2- When you said "First, virtual base classes are created before non-virtual base classes, which ensures all bases get created before their derived classes.", what do you mean in context of the last example mentioned.

    Do you mean PoweredDevice is constructed first then Printer and Scanner ?
    or Printer and Scanner first then PoweredDevice ?

    I’m confused on this number 2 question since the last example output is

    PoweredDevice: 3
    Scanner: 1
    Printer: 2

    which means PoweredDevice is constructed first in the "normal" chain construction of inheritance tree. Copier constructor hold > Printer constructor hold & Scanner constructor hold > PoweredDevice constructor execute > Printer constructor execute & Scanner constructor execute > Copier constructor execute.

    Maybe I’m getting it wrong and you actually talking about something else (like if there is third class on Printer & Scanner level but it inherits non-virtual PoweredDevice) So what you meant exactly by this please ?

    • Alex

      1) Both Copier and CopierTwo need to be responsible for constructing PoweredDevice.
      2) Copier is responsible for creating Printer, Scanner, and PoweredDevice. Because virtual base classes are always created first, PoweredDevice gets created before Printer and Scanner, just in case PoweredDevice initializes something that Printer or Scanner need.

      Edit: Answer updated after Anddo responded.

      • Anddo

        1) it seems if I created CopierTwo then I have to explicitly call the base class. Here is what I tried

        So I guess whenever there is virtual inheritance in the chain, I have to explicitly call the base class constructor from ANY/ALL derivatives, no matter how deep they are ?

        2) Got that 🙂

        Another additional question

        3) I tried to make class inherits 3 classes which are only 2 of them have virtual inheritance to base class and the third one has normal inheritance to base class. On XCode, this appears to create two objects of the base class, while on Visual studio I get the error (ambiguous access of ‘A’). Here is the code

        Output of XCode is
        A is called and val = 5
        C is called
        B is called
        A is called and val = 4
        D is called
        E is called
        Program ended with exit code: 0
        So is this a bug or certain limitation in VS compiler or something ? Any explanation would much appreciated.

        As always, thanks for answering and for your great tutorials 🙂

        • Alex

          1) Yes, it appears you are correct. I had thought only Copier needed to create PoweredDevice(), and that CopierTwo could rely on Copier to create the PoweredDevice(). But it appears C++ isn’t that smart (yet), so both Copier and all classes derived from Copier need to create the PoweredDevice class.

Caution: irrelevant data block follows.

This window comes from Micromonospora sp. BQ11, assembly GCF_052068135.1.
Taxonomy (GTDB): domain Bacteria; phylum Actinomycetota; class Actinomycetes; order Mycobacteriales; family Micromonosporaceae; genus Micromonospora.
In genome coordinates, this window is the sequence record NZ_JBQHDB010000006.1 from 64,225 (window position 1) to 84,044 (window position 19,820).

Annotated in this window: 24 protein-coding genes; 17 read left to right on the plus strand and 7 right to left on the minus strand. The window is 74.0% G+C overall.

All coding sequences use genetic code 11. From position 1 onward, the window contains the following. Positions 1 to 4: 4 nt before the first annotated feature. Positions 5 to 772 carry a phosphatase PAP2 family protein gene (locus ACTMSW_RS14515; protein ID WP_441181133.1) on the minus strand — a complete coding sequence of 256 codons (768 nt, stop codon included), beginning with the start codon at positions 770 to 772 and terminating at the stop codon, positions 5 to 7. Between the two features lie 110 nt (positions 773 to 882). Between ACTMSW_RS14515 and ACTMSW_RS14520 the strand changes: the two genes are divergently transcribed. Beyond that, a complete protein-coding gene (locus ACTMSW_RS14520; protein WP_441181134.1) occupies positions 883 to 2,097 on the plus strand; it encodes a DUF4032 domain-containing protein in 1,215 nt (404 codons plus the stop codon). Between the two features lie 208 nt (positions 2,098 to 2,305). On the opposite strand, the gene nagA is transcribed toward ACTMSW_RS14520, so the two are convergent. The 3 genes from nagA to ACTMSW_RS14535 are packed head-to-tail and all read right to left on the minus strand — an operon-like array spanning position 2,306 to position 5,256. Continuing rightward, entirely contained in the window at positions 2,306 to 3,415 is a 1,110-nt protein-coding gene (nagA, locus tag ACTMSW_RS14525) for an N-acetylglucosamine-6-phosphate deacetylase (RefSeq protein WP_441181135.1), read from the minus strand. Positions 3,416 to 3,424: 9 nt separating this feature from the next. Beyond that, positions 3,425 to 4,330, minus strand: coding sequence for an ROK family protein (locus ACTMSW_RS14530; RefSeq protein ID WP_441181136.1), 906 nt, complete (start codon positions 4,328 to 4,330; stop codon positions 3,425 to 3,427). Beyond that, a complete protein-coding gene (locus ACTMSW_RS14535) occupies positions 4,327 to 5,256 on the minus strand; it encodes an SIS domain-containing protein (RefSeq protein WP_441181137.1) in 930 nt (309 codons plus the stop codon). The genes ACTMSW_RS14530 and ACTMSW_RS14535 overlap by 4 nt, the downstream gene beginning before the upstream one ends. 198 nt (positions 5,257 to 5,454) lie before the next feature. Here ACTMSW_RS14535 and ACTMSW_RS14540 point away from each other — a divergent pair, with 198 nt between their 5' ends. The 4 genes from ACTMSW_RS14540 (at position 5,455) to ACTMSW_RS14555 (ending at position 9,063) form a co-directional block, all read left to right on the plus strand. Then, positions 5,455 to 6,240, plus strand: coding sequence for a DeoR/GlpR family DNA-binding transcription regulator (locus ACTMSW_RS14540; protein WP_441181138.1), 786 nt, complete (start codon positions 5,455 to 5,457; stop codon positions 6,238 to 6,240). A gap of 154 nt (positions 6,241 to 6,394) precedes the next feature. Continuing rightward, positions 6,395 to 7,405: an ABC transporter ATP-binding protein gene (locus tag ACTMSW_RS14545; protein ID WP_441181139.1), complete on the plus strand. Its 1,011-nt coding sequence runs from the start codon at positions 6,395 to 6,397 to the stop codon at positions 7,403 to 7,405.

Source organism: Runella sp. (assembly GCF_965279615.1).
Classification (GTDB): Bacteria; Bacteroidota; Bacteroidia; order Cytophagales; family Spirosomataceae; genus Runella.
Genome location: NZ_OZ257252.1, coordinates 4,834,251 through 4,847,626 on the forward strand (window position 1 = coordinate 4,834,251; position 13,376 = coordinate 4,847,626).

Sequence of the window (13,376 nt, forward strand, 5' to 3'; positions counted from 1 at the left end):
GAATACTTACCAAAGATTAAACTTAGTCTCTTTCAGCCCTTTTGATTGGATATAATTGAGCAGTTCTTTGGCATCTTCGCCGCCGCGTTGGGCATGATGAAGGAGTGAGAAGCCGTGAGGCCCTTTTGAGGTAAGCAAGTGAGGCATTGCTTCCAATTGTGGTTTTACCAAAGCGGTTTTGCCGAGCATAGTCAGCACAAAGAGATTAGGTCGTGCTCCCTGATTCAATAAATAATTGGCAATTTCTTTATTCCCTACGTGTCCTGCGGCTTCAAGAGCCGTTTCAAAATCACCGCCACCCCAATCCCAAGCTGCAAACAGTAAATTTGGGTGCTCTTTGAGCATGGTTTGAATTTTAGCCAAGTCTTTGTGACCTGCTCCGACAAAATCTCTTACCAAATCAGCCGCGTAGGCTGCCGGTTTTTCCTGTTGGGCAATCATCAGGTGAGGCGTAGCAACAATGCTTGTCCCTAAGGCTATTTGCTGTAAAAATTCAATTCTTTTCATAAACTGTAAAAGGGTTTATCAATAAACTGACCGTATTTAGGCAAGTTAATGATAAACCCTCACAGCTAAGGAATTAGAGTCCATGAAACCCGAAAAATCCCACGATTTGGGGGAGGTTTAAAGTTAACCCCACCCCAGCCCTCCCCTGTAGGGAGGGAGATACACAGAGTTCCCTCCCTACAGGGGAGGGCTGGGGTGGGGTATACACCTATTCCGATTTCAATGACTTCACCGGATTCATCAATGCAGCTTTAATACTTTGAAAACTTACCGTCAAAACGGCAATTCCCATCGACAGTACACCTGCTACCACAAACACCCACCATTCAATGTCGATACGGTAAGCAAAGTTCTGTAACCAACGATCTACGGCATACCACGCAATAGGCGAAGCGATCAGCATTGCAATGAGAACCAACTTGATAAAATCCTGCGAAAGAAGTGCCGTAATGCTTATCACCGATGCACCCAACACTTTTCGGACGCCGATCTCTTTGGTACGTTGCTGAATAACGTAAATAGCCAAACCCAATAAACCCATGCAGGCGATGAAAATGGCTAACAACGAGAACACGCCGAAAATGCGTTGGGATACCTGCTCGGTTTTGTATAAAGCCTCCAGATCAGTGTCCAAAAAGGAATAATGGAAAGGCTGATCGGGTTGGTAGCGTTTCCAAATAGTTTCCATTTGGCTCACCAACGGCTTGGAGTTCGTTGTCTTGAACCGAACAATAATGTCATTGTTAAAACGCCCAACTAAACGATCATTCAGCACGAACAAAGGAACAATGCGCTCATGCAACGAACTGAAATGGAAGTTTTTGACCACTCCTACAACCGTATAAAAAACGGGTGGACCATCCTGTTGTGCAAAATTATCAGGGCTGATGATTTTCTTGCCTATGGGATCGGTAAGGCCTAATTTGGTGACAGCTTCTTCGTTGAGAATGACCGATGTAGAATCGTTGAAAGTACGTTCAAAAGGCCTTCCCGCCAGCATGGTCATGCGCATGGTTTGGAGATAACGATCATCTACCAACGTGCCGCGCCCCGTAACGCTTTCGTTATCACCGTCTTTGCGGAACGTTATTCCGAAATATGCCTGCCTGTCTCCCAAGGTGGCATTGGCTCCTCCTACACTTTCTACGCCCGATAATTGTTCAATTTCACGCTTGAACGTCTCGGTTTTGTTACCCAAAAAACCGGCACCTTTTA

C++ has this to say:

          In a non-delegating constructor, initialization proceeds in the following order:

          — First, and only for the constructor of the most derived class (1.8), virtual base classes are initialized in the order they appear on a depth-first left-to-right traversal of the directed acyclic graph of base classes, where “left-to-right” is the order of appearance of the base classes in the derived class base-specifier-list.

          — Then, direct base classes are initialized in declaration order as they appear in the base-specifier-list (regardless of the order of the mem-initializers).

          So most-derived classes have special rules to make virtual base classing work.

          3) This is a very interesting question. I’m not sure what the C++ standard has to say about this behavior, or how to resolve it. It looks like XCode is making a (reasonable) assumption that because your most-derived class is trying to call the base class constructor directly, it must be trying to access the virtual base class (as calling the non-virtual base class constructor directly would be illegal). Visual Studio isn’t making this distinction.

          I do note that in Visual Studio you can resolve this ambiguity like this:

          Surprisingly, the following also compiles in visual studio 2015:

          Though it doesn’t do what you’d expect: virtual base class A is still initialized with value 5, even though it looks like we’re specifying D’s non-virtual version of A() to initialize (which would be illegal, as it is a non-immediate base class through this path).

          IMO, this is probably a bug in Visual Studio, and XCode is probably handling this more correctly.

  • Matt

    Typo. In the last sentence before the first code snippet showing the "virtual" keyword in action, you wrote:
    " Here is the an example…"

  • dazedbrain

    Hi Alex,

    Typo found again 030

    "Here is an example (without constructors for simplicity) showing how to use to virtual keyword to create a shared base class:"

    Did you mean "to use the virtual keyword"